The most popular backcountry shelter is a tent. They are relatively lightweight, weatherproof (or supposed to be), fairly warm, and easily packed.[Not a valid template]
They come in various types and materials and have many uses. Some tents have specific uses, while others are intended to be used for a variety of purposes. Tents can be very cheap or very expensive depending on the quality, durability, etc. The general rule of tent buying is to purchase the best you can afford. A good, high quality tent will last for many, many years, so an initial substantial investment will pay for itself many times over….especially on those stormy alpine days. Tents purchased from a discount store, or that are considered “off-brands,” could cause your dream trip to be a disaster.
The best way to choose a tent is to first decide what your use for the tent will be. As said, some tents have multi-uses that will fit the bill for most hikers and climbers. Since this should be one of your major purchases in outdoor gear, getting it right the first time is important. Some questions to ask before deciding on a tent: What season will you be camping in? How many people are going to be sleeping in the tent? Do you want your gear to be in the tent too? How long are your trips going to be? Is weight a factor? What shape is important to you? How many entrances to you want to your tent? Do you want the tent to have a floor? Do you want it to be free-standing? How much do you want to spend? So many questions and so many decisions.
Let this solve the problem for you: Most people in the lower-48 states will do fine with a two-person, three-season, double-wall, free-standing tent. With this type of tent, you can do pretty much anything you want (except for an epic on Mt. Rainier). A good brand of this type is fairly lightweight, is durable and weatherproof, has plenty of room for two people and gear, is easily pitched, and will last for years. However, don’t let this sell you. Let’s talk about some other types of tents and their uses. Maybe one of them is right for you.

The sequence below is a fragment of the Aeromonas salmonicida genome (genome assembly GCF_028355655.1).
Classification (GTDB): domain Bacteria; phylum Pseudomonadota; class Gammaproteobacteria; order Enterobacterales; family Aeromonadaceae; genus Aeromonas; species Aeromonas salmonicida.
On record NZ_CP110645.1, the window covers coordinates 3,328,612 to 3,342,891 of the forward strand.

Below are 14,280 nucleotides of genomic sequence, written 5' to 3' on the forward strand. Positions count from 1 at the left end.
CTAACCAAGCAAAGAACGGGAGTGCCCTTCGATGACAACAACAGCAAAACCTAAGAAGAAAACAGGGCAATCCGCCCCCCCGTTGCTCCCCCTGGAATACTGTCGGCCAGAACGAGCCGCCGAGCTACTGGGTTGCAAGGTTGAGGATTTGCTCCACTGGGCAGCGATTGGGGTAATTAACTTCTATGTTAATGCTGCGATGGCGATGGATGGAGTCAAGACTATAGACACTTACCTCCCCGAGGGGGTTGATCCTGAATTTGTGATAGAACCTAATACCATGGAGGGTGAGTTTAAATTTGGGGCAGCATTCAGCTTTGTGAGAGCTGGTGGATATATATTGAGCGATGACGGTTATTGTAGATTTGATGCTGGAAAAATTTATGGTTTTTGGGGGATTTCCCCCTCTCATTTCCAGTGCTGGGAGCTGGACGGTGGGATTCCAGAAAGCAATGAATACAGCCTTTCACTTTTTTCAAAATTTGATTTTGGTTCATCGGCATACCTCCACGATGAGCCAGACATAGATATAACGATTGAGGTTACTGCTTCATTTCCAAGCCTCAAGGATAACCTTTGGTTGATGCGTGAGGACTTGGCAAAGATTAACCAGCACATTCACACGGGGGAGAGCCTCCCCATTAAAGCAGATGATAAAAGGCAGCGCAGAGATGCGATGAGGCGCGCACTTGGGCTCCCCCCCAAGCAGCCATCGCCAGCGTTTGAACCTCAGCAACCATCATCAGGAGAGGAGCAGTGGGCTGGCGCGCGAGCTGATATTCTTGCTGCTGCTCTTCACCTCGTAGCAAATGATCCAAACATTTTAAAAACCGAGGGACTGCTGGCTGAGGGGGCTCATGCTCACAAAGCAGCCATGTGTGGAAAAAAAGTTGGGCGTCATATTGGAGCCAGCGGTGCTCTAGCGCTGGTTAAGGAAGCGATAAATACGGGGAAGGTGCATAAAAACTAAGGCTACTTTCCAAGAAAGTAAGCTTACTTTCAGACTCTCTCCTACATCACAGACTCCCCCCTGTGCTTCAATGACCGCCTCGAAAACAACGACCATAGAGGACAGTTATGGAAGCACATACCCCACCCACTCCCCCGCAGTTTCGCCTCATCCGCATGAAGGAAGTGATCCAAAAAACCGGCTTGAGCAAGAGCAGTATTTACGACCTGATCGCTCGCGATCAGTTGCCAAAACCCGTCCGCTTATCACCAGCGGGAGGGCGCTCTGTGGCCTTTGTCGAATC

Three-Season: This tent usually is 1-3 persons, has a double wall, and is designed for spring, summer, and fall use. It is not generally a good choice for heavy winter use because it is not designed to withstand the weight of snow or extreme winds. Double-wall means that the first tent layer is basic nylon (or similar material), has a mesh ceiling, and sometimes has mesh side panels. The second layer is the waterproof fly that which is optional depending on conditions. Three-season tents usually have a “bathtub” designed floor which helps prevent floor leakage. Expect to pay from $150 to $300 for a quality three-season tent. Examples of quality manufacturers are: Mountain Hardware, Sierra Designs, Nemo Equipment, Kelty, MSR, Dana Design, and many more.